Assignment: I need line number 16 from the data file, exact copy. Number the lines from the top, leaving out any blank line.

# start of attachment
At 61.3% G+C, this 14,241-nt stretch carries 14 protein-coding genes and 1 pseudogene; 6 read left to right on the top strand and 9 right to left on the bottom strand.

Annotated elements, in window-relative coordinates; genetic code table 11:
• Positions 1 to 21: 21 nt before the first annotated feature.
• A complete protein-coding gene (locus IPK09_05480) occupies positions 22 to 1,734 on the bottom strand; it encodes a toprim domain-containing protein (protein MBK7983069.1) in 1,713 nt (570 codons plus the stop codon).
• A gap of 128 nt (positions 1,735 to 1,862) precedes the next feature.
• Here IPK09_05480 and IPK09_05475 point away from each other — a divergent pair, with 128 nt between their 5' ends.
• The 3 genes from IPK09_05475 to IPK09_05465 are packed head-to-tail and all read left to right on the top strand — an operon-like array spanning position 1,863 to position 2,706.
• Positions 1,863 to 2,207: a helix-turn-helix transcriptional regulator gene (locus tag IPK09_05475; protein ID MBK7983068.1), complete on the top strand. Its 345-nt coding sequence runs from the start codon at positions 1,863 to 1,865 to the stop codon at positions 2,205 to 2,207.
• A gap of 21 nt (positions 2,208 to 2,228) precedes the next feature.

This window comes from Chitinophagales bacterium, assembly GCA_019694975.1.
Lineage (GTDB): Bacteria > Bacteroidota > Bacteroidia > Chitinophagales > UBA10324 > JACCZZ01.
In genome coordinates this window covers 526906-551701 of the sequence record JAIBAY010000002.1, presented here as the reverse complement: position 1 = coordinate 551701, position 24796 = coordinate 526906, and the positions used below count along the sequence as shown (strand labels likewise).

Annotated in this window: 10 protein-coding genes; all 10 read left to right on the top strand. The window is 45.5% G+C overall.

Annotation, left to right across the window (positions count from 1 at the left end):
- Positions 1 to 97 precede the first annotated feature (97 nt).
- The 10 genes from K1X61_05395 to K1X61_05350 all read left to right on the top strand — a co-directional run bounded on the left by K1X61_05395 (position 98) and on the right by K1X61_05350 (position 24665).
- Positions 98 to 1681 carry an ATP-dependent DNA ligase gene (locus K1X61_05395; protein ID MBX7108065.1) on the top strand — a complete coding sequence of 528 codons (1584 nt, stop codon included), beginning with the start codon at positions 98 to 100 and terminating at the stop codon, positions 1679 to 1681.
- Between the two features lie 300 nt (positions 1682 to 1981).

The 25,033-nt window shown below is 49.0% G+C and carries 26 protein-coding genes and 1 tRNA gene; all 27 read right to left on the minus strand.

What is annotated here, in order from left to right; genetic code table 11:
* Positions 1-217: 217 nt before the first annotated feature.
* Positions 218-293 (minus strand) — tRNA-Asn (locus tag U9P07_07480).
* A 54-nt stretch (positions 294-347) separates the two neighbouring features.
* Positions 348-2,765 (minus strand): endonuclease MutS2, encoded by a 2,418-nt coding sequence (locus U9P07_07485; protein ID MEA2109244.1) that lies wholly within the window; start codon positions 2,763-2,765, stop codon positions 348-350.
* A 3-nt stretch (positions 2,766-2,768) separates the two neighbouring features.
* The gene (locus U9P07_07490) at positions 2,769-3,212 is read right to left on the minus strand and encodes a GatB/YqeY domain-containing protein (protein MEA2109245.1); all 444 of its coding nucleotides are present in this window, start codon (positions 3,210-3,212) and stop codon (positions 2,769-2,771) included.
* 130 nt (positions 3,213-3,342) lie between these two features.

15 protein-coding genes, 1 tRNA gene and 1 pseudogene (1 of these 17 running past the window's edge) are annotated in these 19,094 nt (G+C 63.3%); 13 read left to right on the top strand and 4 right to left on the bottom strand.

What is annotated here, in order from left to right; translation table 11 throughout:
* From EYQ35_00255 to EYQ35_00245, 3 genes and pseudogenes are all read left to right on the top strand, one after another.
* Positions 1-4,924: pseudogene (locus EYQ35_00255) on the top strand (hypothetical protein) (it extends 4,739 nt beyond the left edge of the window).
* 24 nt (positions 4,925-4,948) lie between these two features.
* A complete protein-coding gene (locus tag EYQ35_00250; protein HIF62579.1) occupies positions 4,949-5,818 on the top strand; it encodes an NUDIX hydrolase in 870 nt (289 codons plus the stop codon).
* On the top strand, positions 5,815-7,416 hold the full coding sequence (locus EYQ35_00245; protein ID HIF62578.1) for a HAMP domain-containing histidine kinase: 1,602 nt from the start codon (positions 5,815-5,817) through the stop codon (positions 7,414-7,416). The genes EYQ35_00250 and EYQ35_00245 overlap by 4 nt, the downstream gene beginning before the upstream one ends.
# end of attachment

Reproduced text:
- The 10 genes from K1X61_05395 to K1X61_05350 all read left to right on the top strand — a co-directional run bounded on the left by K1X61_05395 (position 98) and on the right by K1X61_05350 (position 24665).